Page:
1. match the telephone number of the person being called;
  2. are “spoofed” with a number that is local to the person being called, in the case of an incoming long distance call; or
  3. do not conform to the North American Numbering Plan (i.e. are non-dialable telephone numbers [e.g. 000-000-0000]).

There are clear problems with this. The CRTC justified its definition with a bit of bizarre logic.

  1. These three specific circumstances account for up to 35% of all complaints filed with the National DNCL Operator in 2015. The Commission considers that universal blocking of these types of calls would be consistent with
    • the UTRs, which require telemarketers to identify themselves and provide a telecommunications number where the originator can be reached; and
    • Telecom Decision 2007-48, which states that telecommunications numbers must conform to the North American Numbering Plan in order to be registered on the National DNCL.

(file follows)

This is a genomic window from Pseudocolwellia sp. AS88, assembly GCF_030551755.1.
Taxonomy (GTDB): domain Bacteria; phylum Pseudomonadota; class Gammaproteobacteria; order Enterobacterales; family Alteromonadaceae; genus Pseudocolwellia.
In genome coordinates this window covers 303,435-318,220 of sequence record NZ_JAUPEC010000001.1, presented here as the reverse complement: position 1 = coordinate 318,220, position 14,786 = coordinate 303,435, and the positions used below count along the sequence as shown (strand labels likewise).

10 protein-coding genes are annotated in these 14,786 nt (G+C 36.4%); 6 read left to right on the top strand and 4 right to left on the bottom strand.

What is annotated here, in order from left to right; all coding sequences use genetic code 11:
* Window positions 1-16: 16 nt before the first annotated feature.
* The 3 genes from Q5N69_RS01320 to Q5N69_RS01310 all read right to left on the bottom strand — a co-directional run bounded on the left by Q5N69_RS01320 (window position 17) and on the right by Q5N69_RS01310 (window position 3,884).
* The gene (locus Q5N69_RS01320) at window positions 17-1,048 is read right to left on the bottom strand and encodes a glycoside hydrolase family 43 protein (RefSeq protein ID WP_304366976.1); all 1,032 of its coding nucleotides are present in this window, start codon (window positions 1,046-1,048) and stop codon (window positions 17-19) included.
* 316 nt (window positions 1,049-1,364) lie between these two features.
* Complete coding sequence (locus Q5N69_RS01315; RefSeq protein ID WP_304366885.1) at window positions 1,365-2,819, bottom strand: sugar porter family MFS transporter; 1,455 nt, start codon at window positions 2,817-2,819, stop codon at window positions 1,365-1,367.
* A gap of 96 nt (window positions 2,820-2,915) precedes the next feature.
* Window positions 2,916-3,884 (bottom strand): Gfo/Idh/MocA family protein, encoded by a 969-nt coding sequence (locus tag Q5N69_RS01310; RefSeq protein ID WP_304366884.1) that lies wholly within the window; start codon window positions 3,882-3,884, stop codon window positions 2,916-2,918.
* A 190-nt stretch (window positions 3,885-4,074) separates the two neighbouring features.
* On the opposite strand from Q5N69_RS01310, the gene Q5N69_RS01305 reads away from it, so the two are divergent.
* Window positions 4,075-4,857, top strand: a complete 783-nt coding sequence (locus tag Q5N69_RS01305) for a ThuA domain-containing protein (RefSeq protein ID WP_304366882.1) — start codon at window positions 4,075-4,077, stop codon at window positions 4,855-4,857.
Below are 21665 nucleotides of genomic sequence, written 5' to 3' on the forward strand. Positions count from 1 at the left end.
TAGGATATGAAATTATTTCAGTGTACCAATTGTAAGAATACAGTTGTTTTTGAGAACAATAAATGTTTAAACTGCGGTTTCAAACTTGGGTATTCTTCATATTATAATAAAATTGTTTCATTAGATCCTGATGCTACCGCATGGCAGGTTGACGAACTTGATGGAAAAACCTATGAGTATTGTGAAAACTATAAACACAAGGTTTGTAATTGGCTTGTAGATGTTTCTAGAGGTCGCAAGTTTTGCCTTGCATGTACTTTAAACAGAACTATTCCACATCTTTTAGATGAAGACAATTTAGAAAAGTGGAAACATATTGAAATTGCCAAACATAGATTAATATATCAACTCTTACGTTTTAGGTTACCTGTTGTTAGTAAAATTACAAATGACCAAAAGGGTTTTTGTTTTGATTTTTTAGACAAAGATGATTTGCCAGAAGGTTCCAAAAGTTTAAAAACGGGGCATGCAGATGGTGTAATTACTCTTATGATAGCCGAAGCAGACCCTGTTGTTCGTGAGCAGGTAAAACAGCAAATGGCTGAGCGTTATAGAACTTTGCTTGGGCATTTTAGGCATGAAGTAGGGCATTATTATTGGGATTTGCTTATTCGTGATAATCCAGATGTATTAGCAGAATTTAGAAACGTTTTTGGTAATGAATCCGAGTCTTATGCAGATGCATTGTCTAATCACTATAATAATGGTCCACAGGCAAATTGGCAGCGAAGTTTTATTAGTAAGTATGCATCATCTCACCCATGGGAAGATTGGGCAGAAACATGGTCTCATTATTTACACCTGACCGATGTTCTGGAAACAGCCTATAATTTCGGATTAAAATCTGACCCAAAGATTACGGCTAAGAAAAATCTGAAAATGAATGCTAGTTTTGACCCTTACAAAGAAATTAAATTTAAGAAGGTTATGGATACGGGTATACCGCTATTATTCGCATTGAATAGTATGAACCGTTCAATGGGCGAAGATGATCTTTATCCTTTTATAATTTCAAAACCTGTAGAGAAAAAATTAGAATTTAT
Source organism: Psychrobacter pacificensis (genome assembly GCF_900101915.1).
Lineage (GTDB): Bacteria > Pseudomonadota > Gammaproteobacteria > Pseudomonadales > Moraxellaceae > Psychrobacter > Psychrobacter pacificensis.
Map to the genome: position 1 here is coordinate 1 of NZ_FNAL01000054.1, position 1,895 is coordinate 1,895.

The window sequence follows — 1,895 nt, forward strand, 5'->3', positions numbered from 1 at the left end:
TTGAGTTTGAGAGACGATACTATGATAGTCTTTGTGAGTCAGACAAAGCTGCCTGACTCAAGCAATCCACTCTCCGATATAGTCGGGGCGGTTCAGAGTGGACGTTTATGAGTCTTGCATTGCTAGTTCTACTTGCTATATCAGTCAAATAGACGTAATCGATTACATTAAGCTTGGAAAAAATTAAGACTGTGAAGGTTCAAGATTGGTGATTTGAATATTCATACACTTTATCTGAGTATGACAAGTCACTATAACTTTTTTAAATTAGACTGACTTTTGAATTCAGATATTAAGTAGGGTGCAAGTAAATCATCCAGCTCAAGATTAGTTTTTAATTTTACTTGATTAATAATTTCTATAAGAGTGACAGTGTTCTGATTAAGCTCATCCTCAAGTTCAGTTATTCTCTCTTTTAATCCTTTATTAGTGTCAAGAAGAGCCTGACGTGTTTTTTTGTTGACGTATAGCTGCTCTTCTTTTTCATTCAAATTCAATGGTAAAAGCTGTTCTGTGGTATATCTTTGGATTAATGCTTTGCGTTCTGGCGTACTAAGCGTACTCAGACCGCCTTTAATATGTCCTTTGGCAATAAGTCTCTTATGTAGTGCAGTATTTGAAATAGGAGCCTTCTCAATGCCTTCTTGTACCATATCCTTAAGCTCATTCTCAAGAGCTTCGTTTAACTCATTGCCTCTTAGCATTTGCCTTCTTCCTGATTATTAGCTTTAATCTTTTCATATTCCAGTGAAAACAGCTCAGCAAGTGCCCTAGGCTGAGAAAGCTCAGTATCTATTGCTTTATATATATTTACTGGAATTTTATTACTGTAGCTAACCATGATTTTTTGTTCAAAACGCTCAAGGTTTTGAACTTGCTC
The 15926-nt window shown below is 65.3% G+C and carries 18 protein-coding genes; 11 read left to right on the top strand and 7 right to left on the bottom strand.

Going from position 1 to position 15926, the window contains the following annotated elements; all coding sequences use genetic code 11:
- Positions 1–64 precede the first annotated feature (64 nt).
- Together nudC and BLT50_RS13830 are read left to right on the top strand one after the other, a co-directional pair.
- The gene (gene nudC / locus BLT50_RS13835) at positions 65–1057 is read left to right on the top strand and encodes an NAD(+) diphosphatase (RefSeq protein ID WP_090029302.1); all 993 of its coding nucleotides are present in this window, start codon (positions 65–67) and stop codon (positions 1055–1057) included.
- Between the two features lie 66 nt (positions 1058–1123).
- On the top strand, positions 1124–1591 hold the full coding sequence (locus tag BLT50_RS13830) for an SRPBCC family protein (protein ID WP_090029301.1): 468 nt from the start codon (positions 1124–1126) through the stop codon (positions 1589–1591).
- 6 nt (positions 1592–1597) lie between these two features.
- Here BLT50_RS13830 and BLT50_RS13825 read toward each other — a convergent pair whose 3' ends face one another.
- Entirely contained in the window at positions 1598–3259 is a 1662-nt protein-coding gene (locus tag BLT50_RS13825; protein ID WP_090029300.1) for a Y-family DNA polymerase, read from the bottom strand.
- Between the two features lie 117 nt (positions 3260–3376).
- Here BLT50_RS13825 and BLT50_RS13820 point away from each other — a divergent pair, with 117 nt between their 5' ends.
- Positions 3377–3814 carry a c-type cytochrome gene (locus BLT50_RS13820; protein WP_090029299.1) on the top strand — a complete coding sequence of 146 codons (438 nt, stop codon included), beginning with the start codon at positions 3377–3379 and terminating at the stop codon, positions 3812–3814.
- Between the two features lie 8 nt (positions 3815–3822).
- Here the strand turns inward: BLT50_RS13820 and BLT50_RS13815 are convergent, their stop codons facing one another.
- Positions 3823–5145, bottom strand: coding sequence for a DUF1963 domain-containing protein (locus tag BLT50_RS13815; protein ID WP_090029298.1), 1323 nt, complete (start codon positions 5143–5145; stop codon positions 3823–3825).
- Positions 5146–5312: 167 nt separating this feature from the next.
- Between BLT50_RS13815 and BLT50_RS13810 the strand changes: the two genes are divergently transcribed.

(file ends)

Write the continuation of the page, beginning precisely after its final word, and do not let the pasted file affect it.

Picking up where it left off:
Hold on. What is with the second bullet? Getting registered in the Do Not Call List refers to me, the person receiving the call, not the person calling me. Decision 2007-48 effectively says that Canada’s Do Not Call List is for Canadian phone numbers. Further, with respect to the first bullet, the logic only makes sense if the originator is a telemarketer. What if it is my daughter calling me from overseas? The CRTC has no control over the phone company or app with which she makes her call and by definition, as an overseas call, the originating number cannot conform to the NANP. A caller ID from outside North America cannot and should not conform to the North American Numbering Plan. Incoming calls from various long distance companies, or from VoIP apps (such as Skype and others), can deliver a range of non-conforming caller IDs. Will these be captured by the CRTC’s blanket ban?

While the CRTC claims the “use of universal blocking to prevent calls with blatantly illegitimate caller ID information also strikes an appropriate balance between the protection of individual privacy and the need to permit legitimate uses of telemarketing telecommunications”, it appears that there are bound to be legitimate calls blocked that did not originate from telemarketers.

As the Commission itself recognizes in the discussion about universal blocking:

  1. A number of parties expressed concern that universal blocking could prevent legitimate calls from reaching their intended recipient…